Ontario’s insurance companies may be complying with a government directive to lower costs by June 1, but it may come at the cost of coverage.
According to the Financial Services Commission of Ontario (FSCO) website, “the standard auto insurance policy you receive from your insurer or broker will have the new lower benefits – unless you act quickly and contact your insurance representative to purchase optional coverage.”
Back in 2013, Ontario’s governing Liberals promised to reduce auto insurance rates by 15 per cent within two years. The pledge was part of a deal to get the opposition NDP to support their budget and keep their minority government in power.
When the August 2015 deadline passed with only a seven per cent reduction in rates, Wynne declared the 15 per cent target was “a stretch goal.”
In the 2015 budget, the Liberals outlined changes to Ontario’s auto insurance options intended to give consumers more choice and reduce incidents of insurance fraud.
Among the proposed changes, the compulsory standard accident benefits will be reduced on June 1, but drivers do have the option to purchase increased benefits if they choose.
The key changes include combining medical and attendant care for catastrophic injuries into a single benefit, and introducing a new benefit for all injuries, available for a fee.
“If you want to maintain the level of coverage that you had previously – or close to what you had previously, or close to what you paid before – you’re not going to see a reduction to your premiums,” said Brian Hisey, an insurance broker at Ledoux, Lew & Patterson. “You’re definitely going to get less coverage starting in June, at a slightly lower cost.”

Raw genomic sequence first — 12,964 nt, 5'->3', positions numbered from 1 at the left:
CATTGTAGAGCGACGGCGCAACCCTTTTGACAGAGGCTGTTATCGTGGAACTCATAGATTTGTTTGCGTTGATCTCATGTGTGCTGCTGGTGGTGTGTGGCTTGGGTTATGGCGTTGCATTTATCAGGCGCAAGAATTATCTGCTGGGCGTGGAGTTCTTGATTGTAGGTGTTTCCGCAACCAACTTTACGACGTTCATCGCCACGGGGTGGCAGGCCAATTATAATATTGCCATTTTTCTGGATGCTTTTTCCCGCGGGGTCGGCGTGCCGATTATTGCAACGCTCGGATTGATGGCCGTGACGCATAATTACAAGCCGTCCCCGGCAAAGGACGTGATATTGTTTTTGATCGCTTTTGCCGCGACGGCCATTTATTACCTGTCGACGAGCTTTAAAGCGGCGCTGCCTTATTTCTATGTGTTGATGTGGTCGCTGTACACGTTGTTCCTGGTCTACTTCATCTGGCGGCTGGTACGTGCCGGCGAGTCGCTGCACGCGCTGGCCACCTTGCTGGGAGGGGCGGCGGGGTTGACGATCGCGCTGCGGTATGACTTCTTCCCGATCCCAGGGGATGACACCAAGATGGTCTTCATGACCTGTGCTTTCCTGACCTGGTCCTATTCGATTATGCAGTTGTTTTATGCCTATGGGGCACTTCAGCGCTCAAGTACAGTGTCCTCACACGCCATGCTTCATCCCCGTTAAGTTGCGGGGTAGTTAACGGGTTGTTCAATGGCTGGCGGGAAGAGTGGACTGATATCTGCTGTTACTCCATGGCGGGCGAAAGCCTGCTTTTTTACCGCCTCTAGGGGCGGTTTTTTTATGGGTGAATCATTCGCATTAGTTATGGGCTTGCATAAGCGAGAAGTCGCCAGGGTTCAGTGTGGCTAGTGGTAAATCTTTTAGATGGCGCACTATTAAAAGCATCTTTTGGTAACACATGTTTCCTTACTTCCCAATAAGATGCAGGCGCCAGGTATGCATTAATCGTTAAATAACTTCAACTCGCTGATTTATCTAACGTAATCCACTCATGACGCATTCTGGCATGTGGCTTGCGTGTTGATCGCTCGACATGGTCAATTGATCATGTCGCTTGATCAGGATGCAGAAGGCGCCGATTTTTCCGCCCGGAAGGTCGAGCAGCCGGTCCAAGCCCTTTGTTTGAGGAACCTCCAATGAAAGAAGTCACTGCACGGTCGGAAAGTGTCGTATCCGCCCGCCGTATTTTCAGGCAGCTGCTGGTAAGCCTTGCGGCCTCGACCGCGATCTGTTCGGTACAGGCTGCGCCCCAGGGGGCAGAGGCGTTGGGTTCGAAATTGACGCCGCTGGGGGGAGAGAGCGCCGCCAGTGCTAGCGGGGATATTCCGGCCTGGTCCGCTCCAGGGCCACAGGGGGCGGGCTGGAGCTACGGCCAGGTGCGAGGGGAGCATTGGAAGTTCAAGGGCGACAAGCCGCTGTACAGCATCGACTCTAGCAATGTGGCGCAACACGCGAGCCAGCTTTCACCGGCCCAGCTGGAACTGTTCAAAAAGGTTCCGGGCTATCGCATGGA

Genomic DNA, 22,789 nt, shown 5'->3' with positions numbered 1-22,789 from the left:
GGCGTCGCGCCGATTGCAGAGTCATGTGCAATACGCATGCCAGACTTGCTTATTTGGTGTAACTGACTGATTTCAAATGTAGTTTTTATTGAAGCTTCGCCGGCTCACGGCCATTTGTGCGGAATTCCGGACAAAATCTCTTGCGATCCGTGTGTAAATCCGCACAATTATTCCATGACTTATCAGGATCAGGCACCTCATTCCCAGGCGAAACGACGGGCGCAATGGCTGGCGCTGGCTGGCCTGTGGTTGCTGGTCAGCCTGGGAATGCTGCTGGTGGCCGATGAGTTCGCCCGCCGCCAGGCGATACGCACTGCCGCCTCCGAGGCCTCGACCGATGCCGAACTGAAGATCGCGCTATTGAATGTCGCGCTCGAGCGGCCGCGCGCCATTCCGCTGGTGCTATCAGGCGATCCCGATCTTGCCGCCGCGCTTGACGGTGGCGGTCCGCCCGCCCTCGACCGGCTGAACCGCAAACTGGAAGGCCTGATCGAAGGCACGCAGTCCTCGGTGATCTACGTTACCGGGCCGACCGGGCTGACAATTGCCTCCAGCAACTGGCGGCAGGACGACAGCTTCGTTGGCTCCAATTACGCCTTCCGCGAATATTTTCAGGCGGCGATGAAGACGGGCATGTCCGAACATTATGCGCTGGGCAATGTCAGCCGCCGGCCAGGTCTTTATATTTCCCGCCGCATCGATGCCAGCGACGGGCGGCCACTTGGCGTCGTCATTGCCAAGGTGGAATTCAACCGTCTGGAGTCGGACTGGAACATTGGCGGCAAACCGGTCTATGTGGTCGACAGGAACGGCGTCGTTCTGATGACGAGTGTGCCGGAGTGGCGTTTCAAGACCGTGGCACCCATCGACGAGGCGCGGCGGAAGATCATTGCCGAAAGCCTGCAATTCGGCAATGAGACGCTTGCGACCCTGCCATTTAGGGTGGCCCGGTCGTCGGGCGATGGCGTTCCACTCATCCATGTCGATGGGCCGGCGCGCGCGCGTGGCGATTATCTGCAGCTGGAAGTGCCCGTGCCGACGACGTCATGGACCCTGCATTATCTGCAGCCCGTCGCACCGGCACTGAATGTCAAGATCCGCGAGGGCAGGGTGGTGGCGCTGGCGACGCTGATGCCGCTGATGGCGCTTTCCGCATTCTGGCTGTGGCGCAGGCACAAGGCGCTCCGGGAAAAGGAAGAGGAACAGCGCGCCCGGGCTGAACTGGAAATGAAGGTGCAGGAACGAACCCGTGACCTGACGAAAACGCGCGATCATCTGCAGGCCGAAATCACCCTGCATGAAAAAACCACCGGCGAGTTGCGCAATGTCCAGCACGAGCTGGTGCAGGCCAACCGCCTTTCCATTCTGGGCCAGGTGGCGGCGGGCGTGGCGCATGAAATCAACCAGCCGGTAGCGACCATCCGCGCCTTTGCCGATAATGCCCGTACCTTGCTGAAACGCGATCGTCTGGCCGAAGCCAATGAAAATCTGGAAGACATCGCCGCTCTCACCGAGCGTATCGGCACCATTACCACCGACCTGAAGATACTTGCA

But Celyest Power, spokesperson for the Insurance Board of Canada, defends the changes.
“Ontario has some of the highest auto insurance premiums in Canada and that’s because the insurance product is the richest in Canada,” she says, pointing out that other provinces don’t even offer some of the benefits available in Ontario.
“These changes allow consumers a greater choice in coverage,” including lower interest rates for monthly premium payments and reducing from six months to four weeks the waiting period for people who are not working to receive benefits.
“There’s a lot of good stuff for the consumer,” she said.
Under the new legislation, insurers are required to submit their proposed rate changes to the FSCO for approval. The agency is tasked with ensuring that the proposed rates are reasonable, not excessive and not going to impair the company’s financial solvency.
FSCO has listed the approved filings for the first quarter of 2016 on their website, giving customers transparency into the rate changes for each company.
Also under the new guidelines, insurance companies can’t use minor at-fault accidents to increase premiums. Accidents where there are no injuries and less than $2,000 in damages per car can’t be used to increase a customer’s rates. However, the provision is limited to one minor accident every three years.
Power suggests consumers contact their insurance brokers to make sure they compare rates and benefits from a number of companies before making a decision.
“The biggest piece of advice is to pick up the phone and talk to your insurance provider,” she says.